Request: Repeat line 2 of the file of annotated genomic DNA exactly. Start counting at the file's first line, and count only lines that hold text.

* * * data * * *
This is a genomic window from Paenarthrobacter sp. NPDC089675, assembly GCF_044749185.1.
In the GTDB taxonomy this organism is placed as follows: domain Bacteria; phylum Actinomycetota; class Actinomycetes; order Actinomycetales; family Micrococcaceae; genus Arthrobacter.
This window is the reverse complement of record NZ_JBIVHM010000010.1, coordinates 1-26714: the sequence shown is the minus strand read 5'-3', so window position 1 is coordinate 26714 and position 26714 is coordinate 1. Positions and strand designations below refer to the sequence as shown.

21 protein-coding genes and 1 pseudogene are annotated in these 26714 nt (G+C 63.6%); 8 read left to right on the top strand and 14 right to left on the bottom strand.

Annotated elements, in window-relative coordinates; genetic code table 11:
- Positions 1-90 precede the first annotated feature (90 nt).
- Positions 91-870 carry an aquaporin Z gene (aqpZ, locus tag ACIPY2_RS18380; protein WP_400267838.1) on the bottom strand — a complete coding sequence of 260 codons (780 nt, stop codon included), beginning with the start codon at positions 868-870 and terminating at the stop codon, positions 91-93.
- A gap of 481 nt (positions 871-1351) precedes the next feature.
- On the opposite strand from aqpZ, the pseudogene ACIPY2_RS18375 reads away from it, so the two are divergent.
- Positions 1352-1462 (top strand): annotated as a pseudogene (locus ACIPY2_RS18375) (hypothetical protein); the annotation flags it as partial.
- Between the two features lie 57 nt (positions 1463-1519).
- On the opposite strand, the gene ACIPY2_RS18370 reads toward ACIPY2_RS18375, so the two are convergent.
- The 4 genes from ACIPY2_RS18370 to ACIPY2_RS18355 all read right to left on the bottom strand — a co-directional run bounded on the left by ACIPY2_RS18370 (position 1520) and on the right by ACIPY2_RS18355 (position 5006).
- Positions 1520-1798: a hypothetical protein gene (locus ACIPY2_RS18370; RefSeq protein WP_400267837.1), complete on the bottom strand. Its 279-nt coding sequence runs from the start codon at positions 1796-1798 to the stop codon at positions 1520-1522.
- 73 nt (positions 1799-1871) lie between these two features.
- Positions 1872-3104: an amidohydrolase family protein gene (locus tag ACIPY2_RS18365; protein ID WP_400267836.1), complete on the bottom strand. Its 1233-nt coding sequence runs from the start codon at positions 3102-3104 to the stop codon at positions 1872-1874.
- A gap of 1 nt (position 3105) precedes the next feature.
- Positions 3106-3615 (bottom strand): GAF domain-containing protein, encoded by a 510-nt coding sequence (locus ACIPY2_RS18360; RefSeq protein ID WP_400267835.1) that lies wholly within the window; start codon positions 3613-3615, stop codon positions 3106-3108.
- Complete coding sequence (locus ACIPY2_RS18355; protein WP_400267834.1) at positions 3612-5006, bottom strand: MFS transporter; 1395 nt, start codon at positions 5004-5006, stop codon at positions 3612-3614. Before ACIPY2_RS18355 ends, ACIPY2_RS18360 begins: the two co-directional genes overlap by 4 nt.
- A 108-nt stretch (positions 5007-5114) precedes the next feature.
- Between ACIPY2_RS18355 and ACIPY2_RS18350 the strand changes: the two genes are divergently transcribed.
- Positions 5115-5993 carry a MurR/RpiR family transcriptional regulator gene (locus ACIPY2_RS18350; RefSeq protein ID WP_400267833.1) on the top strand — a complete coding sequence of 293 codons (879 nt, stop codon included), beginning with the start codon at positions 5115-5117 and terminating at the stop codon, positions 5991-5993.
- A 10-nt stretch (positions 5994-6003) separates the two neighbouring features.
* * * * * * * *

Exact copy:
In the GTDB taxonomy this organism is placed as follows: domain Bacteria; phylum Actinomycetota; class Actinomycetes; order Actinomycetales; family Micrococcaceae; genus Arthrobacter.